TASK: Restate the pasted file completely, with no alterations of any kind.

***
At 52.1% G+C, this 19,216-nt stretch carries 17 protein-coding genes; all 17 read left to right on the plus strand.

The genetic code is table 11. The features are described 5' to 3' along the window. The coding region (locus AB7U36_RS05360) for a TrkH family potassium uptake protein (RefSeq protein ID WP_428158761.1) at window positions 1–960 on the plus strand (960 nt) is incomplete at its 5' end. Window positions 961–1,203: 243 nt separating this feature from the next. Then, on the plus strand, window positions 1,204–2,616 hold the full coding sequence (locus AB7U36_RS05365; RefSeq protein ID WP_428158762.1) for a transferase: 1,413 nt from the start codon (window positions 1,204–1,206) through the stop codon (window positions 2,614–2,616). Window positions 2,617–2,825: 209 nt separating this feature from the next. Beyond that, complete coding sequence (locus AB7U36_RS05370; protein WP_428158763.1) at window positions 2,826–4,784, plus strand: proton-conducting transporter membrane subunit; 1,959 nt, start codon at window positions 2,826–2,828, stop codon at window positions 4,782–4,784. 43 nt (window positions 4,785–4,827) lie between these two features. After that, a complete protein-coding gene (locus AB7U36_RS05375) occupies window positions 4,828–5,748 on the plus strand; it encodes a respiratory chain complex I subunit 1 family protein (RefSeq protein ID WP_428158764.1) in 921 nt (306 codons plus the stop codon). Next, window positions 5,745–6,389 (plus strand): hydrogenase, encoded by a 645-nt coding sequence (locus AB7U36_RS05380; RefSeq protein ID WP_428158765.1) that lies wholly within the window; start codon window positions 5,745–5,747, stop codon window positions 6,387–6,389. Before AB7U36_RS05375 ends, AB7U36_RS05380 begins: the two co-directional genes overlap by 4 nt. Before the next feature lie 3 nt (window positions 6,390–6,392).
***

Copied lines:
At 52.1% G+C, this 19,216-nt stretch carries 17 protein-coding genes; all 17 read left to right on the plus strand.

The genetic code is table 11. The features are described 5' to 3' along the window. The coding region (locus AB7U36_RS05360) for a TrkH family potassium uptake protein (RefSeq protein ID WP_428158761.1) at window positions 1–960 on the plus strand (960 nt) is incomplete at its 5' end. Window positions 961–1,203: 243 nt separating this feature from the next. Then, on the plus strand, window positions 1,204–2,616 hold the full coding sequence (locus AB7U36_RS05365; RefSeq protein ID WP_428158762.1) for a transferase: 1,413 nt from the start codon (window positions 1,204–1,206) through the stop codon (window positions 2,614–2,616). Window positions 2,617–2,825: 209 nt separating this feature from the next. Beyond that, complete coding sequence (locus AB7U36_RS05370; protein WP_428158763.1) at window positions 2,826–4,784, plus strand: proton-conducting transporter membrane subunit; 1,959 nt, start codon at window positions 2,826–2,828, stop codon at window positions 4,782–4,784. 43 nt (window positions 4,785–4,827) lie between these two features. After that, a complete protein-coding gene (locus AB7U36_RS05375) occupies window positions 4,828–5,748 on the plus strand; it encodes a respiratory chain complex I subunit 1 family protein (RefSeq protein ID WP_428158764.1) in 921 nt (306 codons plus the stop codon). Next, window positions 5,745–6,389 (plus strand): hydrogenase, encoded by a 645-nt coding sequence (locus AB7U36_RS05380; RefSeq protein ID WP_428158765.1) that lies wholly within the window; start codon window positions 5,745–5,747, stop codon window positions 6,387–6,389. Before AB7U36_RS05375 ends, AB7U36_RS05380 begins: the two co-directional genes overlap by 4 nt. Before the next feature lie 3 nt (window positions 6,390–6,392).